The British government on Friday played down suggestions that UEFA is considering staging the rescheduled Euro 2020 tournament solely in England, describing it as “speculation”.
The competition was postponed last year as a result of the coronavirus pandemic but is due to begin on June 11.
For the first time, the tournament is set to be played in 12 cities across the continent, with the semi-finals and final due to take place at London’s Wembley stadium.
But the continued travel complications as a result of Covid-19 could prove a major stumbling block and reports have said organisers are reconsidering their approach.
Britain has been one of the nations hardest-hit by the virus but has already vaccinated 18 million people with at least one dose and plans to finish the whole population by the end of July.
England has the infrastructure and stadiums and has been touted as a potential host as a result of the successful vaccination drive.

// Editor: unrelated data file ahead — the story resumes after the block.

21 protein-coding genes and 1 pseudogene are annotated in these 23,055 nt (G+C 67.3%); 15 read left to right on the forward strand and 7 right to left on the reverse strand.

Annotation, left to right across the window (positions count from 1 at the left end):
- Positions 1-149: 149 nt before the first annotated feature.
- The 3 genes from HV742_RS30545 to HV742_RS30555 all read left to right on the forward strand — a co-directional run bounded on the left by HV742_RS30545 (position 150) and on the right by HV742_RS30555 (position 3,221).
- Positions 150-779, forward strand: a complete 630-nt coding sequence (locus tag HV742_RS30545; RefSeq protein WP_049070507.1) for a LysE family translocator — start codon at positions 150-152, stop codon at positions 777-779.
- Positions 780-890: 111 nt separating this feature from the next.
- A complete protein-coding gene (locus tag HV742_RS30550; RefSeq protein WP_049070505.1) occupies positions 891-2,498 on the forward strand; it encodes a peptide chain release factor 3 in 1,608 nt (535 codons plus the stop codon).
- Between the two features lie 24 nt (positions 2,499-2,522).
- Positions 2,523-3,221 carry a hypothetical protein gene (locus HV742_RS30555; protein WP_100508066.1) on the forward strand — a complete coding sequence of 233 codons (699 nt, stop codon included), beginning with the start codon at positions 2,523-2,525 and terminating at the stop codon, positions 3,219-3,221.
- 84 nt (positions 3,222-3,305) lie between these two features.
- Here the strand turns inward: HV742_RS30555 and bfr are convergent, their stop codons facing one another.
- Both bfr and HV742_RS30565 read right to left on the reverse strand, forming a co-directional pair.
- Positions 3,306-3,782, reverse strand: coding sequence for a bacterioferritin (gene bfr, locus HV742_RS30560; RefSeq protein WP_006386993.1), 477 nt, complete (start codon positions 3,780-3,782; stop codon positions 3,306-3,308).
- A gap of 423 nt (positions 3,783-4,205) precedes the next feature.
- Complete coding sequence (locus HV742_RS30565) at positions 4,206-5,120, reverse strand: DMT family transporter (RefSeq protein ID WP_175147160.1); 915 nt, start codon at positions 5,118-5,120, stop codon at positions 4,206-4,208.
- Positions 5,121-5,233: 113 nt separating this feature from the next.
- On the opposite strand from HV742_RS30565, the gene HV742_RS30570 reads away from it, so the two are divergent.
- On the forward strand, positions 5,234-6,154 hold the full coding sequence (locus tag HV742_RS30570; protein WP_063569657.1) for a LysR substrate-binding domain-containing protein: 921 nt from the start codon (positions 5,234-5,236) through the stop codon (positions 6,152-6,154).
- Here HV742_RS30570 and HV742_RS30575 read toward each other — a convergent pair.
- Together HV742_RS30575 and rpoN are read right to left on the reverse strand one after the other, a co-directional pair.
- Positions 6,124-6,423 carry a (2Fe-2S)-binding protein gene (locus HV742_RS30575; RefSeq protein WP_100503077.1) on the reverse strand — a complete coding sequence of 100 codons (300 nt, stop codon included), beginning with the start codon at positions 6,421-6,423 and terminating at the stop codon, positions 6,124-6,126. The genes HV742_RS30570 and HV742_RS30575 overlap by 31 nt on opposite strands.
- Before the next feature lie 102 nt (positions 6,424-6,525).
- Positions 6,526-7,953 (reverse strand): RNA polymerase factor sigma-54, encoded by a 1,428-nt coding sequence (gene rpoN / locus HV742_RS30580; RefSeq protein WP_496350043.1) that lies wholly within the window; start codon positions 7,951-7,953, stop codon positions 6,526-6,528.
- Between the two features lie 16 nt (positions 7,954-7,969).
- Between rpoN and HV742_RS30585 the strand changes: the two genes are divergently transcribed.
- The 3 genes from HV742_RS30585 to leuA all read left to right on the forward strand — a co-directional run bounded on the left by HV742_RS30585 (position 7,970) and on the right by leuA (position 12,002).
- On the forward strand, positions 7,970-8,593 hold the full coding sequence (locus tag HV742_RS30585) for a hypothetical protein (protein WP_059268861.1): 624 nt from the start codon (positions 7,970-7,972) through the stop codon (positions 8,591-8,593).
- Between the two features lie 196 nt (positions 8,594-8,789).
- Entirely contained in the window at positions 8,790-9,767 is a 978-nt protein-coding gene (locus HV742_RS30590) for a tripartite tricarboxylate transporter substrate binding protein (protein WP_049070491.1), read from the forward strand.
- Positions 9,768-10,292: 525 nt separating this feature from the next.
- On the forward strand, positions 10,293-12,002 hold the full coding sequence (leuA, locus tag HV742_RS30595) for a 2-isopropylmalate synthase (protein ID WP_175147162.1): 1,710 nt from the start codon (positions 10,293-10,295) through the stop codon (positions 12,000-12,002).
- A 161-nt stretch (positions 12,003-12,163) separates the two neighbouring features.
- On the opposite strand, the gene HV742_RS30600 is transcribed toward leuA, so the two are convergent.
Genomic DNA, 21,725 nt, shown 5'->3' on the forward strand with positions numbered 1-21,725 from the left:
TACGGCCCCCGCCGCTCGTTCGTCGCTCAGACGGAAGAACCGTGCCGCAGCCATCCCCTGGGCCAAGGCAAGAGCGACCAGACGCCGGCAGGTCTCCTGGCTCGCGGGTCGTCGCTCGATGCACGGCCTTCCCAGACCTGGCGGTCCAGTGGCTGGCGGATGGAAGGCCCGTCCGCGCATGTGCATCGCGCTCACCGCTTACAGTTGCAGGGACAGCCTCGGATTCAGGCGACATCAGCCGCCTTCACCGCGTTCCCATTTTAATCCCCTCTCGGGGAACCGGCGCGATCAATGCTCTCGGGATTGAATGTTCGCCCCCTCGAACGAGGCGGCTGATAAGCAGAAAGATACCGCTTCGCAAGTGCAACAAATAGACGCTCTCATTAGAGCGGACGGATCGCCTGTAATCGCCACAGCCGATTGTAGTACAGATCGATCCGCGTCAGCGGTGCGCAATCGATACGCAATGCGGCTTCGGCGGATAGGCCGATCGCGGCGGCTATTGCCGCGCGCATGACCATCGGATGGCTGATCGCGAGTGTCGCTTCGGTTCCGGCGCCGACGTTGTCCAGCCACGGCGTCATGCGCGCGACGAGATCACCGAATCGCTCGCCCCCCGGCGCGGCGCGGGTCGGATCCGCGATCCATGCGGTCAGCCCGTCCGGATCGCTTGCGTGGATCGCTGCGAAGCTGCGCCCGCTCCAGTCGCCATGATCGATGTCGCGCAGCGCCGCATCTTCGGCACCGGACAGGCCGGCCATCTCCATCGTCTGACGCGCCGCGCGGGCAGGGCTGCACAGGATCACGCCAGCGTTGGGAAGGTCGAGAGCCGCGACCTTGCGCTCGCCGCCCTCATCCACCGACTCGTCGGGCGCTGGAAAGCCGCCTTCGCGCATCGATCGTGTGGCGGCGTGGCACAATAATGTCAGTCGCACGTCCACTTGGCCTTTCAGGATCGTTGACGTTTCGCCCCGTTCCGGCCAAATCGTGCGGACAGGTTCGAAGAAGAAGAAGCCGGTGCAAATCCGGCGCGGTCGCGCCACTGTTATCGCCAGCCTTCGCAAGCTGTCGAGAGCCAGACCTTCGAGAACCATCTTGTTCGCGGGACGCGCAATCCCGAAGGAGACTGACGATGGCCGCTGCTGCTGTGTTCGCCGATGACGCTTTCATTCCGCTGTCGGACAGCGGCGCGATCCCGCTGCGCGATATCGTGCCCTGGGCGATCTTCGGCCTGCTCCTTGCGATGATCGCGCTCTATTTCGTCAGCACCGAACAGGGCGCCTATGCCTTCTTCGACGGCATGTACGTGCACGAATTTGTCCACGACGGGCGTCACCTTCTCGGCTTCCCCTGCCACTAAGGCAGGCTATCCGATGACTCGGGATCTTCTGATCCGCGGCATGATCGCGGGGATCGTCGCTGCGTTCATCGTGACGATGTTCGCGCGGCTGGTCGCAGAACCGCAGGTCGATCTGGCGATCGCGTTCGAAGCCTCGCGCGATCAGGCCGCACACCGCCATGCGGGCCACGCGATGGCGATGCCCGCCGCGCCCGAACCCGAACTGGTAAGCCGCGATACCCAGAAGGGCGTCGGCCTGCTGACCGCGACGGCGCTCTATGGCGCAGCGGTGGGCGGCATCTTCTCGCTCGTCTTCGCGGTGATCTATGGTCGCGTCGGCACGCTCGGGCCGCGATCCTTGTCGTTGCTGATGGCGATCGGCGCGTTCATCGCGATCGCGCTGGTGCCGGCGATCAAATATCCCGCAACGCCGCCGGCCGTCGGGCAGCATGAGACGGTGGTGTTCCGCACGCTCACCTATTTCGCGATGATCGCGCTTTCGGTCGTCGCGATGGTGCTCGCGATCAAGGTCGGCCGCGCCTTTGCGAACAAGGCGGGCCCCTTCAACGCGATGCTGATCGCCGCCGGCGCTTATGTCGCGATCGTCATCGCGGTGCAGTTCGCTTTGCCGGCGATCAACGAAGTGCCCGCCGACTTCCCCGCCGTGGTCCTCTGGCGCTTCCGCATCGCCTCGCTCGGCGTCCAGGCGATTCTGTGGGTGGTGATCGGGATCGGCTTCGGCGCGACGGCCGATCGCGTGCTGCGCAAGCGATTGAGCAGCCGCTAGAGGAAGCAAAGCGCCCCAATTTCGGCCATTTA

But the government was keen to play down the possibility, with European football’s governing body UEFA still publicly committed to its 12-city plan.
“This is just speculation,” a spokesman for the Prime Minister Boris Johnson told reporters.
“How the tournament will be hosted is a matter for UEFA. As they stated yesterday, they remain committed to the current format of the tournament.
“We are focused on the matches we are scheduled to host in the UK, including seven at Wembley and matches also being hosted at Hampden Park in Glasgow.”
UEFA confirmed in January that despite concerns over virus, the tournament will still be held across 12 cities London, Glasgow, Dublin, Amsterdam, Copenhagen, St Petersburg, Bilbao, Munich, Budapest, Baku, Rome and Bucharest.
It is scheduled to start in Rome on June 11, with the final at Wembley on July 11.